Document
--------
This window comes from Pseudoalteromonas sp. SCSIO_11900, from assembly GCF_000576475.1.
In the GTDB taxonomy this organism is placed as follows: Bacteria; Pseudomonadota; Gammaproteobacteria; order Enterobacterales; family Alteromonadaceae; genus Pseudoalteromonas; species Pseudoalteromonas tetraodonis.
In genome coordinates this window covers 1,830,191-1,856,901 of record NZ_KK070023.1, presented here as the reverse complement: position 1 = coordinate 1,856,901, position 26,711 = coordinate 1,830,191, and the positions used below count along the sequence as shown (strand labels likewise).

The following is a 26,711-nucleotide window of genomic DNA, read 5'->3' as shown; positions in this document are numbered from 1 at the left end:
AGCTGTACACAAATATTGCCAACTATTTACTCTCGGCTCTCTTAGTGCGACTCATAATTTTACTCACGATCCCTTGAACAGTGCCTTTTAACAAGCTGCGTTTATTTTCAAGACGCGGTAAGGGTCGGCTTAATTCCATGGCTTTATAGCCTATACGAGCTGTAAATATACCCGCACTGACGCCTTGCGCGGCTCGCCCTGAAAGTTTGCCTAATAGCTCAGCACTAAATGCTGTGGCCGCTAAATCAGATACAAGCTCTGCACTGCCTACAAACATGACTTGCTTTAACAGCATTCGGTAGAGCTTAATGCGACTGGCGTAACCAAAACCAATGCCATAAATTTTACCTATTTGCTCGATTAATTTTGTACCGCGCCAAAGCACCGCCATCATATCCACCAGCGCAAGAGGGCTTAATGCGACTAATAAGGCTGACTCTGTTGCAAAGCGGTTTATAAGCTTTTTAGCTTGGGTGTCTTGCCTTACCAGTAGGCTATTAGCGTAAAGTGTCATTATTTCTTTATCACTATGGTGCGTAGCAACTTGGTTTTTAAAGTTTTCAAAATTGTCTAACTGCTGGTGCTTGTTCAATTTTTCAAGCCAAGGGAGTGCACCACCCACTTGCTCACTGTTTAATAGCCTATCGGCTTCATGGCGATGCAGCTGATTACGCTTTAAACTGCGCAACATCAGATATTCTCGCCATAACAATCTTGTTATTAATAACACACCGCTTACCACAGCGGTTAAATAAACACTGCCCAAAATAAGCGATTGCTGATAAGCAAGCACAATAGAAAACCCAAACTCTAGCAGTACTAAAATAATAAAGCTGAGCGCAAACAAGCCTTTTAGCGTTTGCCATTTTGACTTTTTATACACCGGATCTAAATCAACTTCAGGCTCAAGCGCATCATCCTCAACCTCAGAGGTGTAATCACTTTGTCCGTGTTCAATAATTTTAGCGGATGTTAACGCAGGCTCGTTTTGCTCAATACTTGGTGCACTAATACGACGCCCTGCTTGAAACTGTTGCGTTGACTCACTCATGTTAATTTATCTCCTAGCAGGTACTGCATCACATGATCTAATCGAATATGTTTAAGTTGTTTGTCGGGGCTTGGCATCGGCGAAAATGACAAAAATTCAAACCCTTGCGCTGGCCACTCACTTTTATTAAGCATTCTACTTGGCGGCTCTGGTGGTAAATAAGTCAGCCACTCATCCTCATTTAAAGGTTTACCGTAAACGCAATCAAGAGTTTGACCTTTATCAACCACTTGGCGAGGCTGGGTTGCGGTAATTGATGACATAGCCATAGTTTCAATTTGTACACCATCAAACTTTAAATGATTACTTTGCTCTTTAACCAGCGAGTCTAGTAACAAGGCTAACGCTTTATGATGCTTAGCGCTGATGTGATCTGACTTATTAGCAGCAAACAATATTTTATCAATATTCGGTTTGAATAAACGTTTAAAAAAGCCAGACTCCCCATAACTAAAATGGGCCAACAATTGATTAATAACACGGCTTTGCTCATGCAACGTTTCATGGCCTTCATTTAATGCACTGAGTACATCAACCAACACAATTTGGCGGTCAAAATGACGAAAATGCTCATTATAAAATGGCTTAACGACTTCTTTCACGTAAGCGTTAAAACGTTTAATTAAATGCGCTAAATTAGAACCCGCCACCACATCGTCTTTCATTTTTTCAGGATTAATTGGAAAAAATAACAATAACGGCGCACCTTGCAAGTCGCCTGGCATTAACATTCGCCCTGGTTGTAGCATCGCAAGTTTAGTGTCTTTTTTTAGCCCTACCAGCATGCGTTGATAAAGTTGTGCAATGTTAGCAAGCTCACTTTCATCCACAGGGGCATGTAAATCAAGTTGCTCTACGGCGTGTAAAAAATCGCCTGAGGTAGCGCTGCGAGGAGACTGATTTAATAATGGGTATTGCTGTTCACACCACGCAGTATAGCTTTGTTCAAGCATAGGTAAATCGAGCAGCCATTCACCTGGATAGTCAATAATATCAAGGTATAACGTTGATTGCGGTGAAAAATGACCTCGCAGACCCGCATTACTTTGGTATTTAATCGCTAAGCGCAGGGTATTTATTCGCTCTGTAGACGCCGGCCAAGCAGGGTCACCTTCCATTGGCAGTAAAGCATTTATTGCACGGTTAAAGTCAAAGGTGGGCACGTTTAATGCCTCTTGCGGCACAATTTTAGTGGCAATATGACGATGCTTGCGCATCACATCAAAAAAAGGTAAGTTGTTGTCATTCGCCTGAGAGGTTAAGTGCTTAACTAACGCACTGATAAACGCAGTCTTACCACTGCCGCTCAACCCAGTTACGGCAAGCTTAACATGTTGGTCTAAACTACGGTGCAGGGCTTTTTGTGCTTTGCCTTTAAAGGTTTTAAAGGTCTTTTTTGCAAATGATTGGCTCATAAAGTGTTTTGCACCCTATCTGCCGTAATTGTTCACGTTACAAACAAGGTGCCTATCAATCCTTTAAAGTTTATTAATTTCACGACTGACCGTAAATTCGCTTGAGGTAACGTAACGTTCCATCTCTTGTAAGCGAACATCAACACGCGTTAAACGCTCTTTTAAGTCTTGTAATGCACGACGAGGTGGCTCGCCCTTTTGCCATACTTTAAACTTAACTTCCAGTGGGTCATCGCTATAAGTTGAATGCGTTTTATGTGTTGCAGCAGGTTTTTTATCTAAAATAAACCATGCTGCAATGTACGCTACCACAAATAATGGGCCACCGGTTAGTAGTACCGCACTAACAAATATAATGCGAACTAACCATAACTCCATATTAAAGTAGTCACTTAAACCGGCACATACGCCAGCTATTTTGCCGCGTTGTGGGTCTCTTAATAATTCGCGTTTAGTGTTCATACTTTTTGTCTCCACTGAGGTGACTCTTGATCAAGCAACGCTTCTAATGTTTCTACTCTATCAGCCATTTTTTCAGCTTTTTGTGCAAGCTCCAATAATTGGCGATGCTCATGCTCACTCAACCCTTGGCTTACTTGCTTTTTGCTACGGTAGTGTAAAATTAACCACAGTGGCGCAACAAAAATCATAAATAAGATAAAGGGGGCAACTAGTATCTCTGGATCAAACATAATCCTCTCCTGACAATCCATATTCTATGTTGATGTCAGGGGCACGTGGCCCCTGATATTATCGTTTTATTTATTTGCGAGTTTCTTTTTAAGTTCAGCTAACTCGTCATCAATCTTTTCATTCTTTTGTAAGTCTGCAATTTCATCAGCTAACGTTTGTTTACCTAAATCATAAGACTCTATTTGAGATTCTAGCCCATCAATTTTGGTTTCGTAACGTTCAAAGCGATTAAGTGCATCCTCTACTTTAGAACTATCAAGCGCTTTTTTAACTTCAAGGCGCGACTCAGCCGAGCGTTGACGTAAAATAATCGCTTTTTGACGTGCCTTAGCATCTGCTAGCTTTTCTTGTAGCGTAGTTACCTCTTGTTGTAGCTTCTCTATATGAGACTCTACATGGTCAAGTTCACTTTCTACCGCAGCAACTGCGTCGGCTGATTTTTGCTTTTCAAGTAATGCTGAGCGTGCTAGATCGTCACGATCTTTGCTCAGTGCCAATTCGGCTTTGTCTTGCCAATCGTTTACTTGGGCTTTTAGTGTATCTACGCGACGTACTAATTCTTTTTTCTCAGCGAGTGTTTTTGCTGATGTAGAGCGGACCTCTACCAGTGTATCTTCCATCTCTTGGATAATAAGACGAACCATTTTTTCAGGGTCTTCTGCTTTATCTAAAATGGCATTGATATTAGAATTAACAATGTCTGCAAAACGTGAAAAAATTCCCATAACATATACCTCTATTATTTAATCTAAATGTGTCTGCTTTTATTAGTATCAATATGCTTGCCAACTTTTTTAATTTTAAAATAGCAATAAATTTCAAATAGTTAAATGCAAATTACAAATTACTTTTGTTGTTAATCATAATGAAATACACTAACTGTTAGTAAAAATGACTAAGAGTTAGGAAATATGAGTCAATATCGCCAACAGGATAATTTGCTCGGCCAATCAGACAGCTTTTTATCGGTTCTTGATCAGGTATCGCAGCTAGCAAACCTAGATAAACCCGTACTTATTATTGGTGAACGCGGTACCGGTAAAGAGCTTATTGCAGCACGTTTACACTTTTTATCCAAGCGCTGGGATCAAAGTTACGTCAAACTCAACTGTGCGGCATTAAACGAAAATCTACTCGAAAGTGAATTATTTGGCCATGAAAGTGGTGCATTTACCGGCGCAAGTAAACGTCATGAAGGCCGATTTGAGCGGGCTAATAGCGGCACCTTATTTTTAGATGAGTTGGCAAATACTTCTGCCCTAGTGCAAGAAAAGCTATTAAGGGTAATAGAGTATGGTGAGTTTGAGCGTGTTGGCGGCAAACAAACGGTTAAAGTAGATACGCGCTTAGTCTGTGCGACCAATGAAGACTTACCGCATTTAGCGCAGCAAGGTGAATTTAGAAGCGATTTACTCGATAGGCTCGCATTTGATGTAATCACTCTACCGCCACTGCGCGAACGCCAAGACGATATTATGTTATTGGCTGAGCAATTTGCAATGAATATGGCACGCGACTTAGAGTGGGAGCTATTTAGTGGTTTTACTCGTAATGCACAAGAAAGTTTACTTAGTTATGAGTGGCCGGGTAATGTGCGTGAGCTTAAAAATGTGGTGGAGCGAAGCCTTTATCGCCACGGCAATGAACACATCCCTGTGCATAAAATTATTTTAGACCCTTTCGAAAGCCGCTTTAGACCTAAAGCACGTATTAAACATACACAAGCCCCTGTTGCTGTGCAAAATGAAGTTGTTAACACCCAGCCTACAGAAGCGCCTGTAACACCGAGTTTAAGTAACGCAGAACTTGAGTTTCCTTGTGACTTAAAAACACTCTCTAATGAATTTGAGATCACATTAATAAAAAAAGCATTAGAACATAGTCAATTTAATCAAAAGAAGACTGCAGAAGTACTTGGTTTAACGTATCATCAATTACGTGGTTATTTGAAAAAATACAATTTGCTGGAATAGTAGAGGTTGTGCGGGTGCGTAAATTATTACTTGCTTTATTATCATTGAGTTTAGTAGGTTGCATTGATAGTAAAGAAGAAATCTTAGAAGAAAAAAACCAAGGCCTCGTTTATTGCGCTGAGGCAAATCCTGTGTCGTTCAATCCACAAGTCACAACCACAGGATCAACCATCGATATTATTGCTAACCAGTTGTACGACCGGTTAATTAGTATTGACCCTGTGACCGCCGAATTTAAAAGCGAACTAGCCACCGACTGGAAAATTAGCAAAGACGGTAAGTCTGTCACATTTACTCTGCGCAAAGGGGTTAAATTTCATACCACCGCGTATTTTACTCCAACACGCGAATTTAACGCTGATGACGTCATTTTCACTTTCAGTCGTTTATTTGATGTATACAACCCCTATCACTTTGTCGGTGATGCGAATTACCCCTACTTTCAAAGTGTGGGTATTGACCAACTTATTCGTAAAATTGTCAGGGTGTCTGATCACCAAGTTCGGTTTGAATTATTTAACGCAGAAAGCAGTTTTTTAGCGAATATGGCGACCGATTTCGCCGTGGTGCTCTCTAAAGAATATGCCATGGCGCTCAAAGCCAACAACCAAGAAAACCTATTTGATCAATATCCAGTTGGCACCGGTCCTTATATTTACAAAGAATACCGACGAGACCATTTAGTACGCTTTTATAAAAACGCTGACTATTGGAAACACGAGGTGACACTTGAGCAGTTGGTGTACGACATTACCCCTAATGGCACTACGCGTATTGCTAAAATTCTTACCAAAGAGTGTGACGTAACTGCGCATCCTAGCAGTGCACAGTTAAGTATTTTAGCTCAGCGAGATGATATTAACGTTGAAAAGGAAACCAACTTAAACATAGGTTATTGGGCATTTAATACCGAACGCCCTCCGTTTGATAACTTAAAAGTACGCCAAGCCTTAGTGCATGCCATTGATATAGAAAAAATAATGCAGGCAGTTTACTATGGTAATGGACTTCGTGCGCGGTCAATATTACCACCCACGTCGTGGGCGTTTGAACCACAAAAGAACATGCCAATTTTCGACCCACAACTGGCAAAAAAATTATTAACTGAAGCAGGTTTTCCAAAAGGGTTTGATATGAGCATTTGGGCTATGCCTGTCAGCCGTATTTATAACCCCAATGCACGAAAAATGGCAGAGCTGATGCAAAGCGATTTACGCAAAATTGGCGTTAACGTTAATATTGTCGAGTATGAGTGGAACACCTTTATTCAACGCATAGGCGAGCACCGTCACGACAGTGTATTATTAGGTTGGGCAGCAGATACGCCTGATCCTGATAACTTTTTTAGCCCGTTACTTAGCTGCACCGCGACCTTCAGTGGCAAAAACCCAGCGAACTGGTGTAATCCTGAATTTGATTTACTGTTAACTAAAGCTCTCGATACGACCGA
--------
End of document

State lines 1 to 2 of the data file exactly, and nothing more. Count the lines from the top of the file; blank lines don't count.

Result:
This window comes from Pseudoalteromonas sp. SCSIO_11900, from assembly GCF_000576475.1.
In the GTDB taxonomy this organism is placed as follows: Bacteria; Pseudomonadota; Gammaproteobacteria; order Enterobacterales; family Alteromonadaceae; genus Pseudoalteromonas; species Pseudoalteromonas tetraodonis.